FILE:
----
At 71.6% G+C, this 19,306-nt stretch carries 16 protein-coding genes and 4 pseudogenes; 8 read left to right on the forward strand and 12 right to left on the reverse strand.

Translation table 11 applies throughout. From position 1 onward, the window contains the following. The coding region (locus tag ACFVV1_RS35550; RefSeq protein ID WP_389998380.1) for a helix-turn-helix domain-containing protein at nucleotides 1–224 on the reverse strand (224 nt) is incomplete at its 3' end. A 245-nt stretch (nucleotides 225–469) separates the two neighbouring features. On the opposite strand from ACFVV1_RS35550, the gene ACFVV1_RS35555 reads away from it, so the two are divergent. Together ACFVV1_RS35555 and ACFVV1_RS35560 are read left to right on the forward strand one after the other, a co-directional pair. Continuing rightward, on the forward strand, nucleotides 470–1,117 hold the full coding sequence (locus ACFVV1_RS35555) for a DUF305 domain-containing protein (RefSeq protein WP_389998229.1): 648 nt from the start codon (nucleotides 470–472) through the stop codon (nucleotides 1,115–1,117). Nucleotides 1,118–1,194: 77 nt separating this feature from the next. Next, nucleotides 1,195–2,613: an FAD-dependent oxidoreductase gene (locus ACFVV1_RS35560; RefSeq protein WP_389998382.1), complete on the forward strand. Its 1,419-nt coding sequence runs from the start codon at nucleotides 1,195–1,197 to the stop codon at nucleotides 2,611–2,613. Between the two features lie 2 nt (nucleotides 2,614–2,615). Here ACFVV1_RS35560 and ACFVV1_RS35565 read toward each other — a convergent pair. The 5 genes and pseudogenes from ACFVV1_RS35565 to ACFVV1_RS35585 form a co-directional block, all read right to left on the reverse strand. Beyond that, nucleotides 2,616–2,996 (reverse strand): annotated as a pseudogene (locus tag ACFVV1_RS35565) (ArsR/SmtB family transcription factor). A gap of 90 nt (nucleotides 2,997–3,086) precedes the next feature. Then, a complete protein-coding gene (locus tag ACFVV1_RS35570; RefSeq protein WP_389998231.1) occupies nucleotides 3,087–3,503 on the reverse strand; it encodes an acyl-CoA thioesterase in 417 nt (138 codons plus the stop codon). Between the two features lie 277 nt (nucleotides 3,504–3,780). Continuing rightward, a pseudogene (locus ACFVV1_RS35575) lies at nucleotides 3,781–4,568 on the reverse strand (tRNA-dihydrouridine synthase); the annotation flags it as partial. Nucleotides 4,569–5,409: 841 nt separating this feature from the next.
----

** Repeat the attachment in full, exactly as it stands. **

At 71.6% G+C, this 19,306-nt stretch carries 16 protein-coding genes and 4 pseudogenes; 8 read left to right on the forward strand and 12 right to left on the reverse strand.

Translation table 11 applies throughout. From position 1 onward, the window contains the following. The coding region (locus tag ACFVV1_RS35550; RefSeq protein ID WP_389998380.1) for a helix-turn-helix domain-containing protein at nucleotides 1–224 on the reverse strand (224 nt) is incomplete at its 3' end. A 245-nt stretch (nucleotides 225–469) separates the two neighbouring features. On the opposite strand from ACFVV1_RS35550, the gene ACFVV1_RS35555 reads away from it, so the two are divergent. Together ACFVV1_RS35555 and ACFVV1_RS35560 are read left to right on the forward strand one after the other, a co-directional pair. Continuing rightward, on the forward strand, nucleotides 470–1,117 hold the full coding sequence (locus ACFVV1_RS35555) for a DUF305 domain-containing protein (RefSeq protein WP_389998229.1): 648 nt from the start codon (nucleotides 470–472) through the stop codon (nucleotides 1,115–1,117). Nucleotides 1,118–1,194: 77 nt separating this feature from the next. Next, nucleotides 1,195–2,613: an FAD-dependent oxidoreductase gene (locus ACFVV1_RS35560; RefSeq protein WP_389998382.1), complete on the forward strand. Its 1,419-nt coding sequence runs from the start codon at nucleotides 1,195–1,197 to the stop codon at nucleotides 2,611–2,613. Between the two features lie 2 nt (nucleotides 2,614–2,615). Here ACFVV1_RS35560 and ACFVV1_RS35565 read toward each other — a convergent pair. The 5 genes and pseudogenes from ACFVV1_RS35565 to ACFVV1_RS35585 form a co-directional block, all read right to left on the reverse strand. Beyond that, nucleotides 2,616–2,996 (reverse strand): annotated as a pseudogene (locus tag ACFVV1_RS35565) (ArsR/SmtB family transcription factor). A gap of 90 nt (nucleotides 2,997–3,086) precedes the next feature. Then, a complete protein-coding gene (locus tag ACFVV1_RS35570; RefSeq protein WP_389998231.1) occupies nucleotides 3,087–3,503 on the reverse strand; it encodes an acyl-CoA thioesterase in 417 nt (138 codons plus the stop codon). Between the two features lie 277 nt (nucleotides 3,504–3,780). Continuing rightward, a pseudogene (locus ACFVV1_RS35575) lies at nucleotides 3,781–4,568 on the reverse strand (tRNA-dihydrouridine synthase); the annotation flags it as partial. Nucleotides 4,569–5,409: 841 nt separating this feature from the next.